I've designed a system that remotely logs some data (position, some weather data, etc.) in remote areas that currently uses a single lithium-ion battery (~850mAh) that is recharged via a solar panel with a BQ24210 solar charging IC that stops charging when the battery reaches 4.2V. The system wakes periodically throughout the day to transmit data and consumes roughly 50uA while sleeping. The BMS I have on the board (TI BQ29707) has an overvoltage lockout at 4.28V and an undervoltage lockout at 2.8V. So far, the system works well and performs as expected.

However, I have realized that the weather at the testing locations is much more volatile than the lithium-ion battery is specified to operate in (can easily reach over 110°F and below -10°F each year). Because of this, I am looking for alternative batteries that won't require a board redesign.

I have found some 2-cell lead-acid batteries that have a much larger capacity than what I need, but have a more relaxed temperature range. According to this article, it appears that lead-acid cells have a range between 1.93V and 2.15V which results in a 2-cell lead-acid battery having a voltage range of 3.86V and 4.3V.

Will I run into any issues making the substitution to a 2-cell lead-acid battery in my system? Size and weight are not a big constraint in this scenario.

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    \$\begingroup\$ The charging regime of Lead Acid batteries is completely different from Lithium Ion batteies, especially over such a large temperature range so your charging IC and BMS have to be adapted. Lead Acid can also not be discharged as deeply as Li Ion, so you will need extra capacity. The batteries you linked to on Amazon do not inspire much confidence as technical data seems to be completely missing. \$\endgroup\$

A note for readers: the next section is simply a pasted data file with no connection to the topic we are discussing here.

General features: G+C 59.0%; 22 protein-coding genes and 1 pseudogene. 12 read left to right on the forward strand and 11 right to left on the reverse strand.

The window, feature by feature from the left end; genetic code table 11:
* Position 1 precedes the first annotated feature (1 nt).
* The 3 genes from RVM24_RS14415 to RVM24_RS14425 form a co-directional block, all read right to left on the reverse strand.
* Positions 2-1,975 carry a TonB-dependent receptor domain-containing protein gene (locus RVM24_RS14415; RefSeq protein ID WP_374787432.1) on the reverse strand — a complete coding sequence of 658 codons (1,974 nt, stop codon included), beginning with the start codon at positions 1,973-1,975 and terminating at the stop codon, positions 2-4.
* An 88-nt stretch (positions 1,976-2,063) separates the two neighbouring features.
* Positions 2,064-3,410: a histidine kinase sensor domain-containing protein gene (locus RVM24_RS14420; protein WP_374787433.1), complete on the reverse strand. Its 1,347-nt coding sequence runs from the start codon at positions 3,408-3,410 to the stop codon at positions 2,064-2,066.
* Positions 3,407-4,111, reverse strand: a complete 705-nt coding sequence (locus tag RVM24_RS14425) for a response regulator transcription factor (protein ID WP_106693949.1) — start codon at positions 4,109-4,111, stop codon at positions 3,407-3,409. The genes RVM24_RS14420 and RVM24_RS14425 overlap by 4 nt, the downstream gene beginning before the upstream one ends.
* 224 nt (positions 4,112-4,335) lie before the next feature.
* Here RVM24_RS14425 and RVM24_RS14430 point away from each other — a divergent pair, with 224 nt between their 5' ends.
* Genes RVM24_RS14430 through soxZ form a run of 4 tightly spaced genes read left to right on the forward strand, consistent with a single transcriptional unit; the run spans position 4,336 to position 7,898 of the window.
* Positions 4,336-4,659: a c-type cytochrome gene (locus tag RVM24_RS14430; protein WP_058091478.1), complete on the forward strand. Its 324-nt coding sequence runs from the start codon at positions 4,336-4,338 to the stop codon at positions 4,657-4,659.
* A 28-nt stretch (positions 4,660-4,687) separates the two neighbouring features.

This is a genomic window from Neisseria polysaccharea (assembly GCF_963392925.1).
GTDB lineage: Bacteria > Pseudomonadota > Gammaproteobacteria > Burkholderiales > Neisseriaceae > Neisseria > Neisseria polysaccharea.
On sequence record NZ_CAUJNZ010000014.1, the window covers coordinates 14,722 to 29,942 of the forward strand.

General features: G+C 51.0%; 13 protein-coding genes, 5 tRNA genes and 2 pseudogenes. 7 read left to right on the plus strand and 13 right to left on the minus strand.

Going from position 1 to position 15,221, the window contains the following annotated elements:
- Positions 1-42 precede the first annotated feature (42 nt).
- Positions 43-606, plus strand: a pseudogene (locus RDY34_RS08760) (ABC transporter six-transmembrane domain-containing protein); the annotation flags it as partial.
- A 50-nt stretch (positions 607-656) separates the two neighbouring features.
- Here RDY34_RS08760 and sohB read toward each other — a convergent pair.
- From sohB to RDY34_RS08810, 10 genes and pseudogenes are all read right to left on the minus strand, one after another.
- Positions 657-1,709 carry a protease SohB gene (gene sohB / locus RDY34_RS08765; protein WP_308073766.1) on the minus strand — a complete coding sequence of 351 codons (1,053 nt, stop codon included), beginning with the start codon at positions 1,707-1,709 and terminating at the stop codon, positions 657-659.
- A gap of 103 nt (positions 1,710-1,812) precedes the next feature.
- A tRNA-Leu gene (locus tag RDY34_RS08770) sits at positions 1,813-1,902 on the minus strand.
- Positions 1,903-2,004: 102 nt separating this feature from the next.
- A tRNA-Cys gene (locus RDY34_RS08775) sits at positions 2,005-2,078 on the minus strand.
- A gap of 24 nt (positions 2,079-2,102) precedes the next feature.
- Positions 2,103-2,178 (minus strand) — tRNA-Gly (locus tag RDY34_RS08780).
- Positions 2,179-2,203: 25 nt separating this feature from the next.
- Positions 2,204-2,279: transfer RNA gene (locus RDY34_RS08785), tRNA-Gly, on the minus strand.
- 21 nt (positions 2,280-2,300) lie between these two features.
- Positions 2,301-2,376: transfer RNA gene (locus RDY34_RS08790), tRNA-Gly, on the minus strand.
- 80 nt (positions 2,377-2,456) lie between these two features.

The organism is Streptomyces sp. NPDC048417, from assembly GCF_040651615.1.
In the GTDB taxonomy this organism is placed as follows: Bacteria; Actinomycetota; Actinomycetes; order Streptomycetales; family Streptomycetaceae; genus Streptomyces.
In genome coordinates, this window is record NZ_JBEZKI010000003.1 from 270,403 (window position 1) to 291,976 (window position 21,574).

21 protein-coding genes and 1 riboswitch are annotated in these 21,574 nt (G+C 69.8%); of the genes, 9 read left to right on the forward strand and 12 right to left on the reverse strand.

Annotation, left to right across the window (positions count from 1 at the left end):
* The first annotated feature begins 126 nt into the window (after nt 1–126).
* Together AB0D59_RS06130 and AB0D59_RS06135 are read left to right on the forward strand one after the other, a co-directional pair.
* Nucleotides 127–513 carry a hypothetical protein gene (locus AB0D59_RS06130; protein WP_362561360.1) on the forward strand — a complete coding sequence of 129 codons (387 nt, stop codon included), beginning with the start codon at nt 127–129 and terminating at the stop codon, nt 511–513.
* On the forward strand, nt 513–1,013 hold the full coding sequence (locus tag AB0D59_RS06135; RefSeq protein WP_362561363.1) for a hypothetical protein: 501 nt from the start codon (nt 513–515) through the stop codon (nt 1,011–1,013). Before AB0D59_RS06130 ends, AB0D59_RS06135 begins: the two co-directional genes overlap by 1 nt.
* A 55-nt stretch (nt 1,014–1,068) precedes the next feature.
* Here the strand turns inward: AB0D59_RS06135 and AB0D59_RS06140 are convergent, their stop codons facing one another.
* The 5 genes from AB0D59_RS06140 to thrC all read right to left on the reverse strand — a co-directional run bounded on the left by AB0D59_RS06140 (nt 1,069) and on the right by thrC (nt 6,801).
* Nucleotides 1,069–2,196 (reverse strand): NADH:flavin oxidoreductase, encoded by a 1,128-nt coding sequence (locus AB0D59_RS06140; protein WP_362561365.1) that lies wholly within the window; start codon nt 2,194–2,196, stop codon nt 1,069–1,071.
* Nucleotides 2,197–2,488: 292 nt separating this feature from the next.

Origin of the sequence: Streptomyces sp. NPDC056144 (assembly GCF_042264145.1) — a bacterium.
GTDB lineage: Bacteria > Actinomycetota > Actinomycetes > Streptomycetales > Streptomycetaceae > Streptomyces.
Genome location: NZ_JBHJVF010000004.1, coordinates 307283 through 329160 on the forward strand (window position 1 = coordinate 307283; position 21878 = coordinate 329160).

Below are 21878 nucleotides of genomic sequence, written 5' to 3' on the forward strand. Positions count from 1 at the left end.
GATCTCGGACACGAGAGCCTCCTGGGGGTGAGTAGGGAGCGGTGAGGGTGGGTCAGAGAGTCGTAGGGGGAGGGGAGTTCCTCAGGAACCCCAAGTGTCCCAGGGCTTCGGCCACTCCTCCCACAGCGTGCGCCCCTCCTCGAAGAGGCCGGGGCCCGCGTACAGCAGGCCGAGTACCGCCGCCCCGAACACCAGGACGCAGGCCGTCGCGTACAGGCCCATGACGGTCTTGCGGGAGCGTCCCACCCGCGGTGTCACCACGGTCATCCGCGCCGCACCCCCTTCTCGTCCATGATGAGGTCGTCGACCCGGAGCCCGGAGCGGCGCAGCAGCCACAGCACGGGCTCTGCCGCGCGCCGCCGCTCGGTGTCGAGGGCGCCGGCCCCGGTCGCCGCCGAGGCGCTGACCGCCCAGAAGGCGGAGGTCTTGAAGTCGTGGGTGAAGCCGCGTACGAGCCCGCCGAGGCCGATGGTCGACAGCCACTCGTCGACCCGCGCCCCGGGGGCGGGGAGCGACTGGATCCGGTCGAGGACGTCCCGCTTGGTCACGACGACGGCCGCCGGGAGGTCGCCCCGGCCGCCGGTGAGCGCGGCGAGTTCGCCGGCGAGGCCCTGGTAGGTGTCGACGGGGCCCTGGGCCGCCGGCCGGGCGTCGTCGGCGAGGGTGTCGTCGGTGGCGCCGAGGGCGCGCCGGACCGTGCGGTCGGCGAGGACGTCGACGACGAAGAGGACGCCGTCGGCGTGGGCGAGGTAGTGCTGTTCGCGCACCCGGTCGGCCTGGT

– StarCat
    Aug 25, 2023 at 20:22
  • \$\begingroup\$ I understand that my UVLO is much lower than what should be used for the lead-acid, but I'm more concerned about safety (fire risk). From my mostly limited knowledge in battery chemistry, lead-acid batteries can take quite a beating, correct? The biggest risk it seems I would run is just decrease the total capacity of the lead-acid battery prematurely \$\endgroup\$ Aug 25, 2023 at 22:58
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    \$\begingroup\$ The charging profile of Lead Acid batteries is nearly identical to the one for Lithium Ion cells: CCCV (constant voltage, constant current. So, that part is fine. \$\endgroup\$ Aug 26, 2023 at 0:38

1 Answer 1


Your charger won't work at all well, as the limiting voltage is too low to properly charge a 4V lead acid battery. You'll need something like 4.6 to 4.8V.

If discharged down to 2.8V, the battery will be totally flat. Unless recharged soon after, it may never properly recover. Even if it is charged soon after, expect a life well below what's normal for a lead acid battery.

If you want the system to work, you will have to change the charge voltage and undervoltage lock out. And make sure the circuit being powered can handle the higher voltage while charging.


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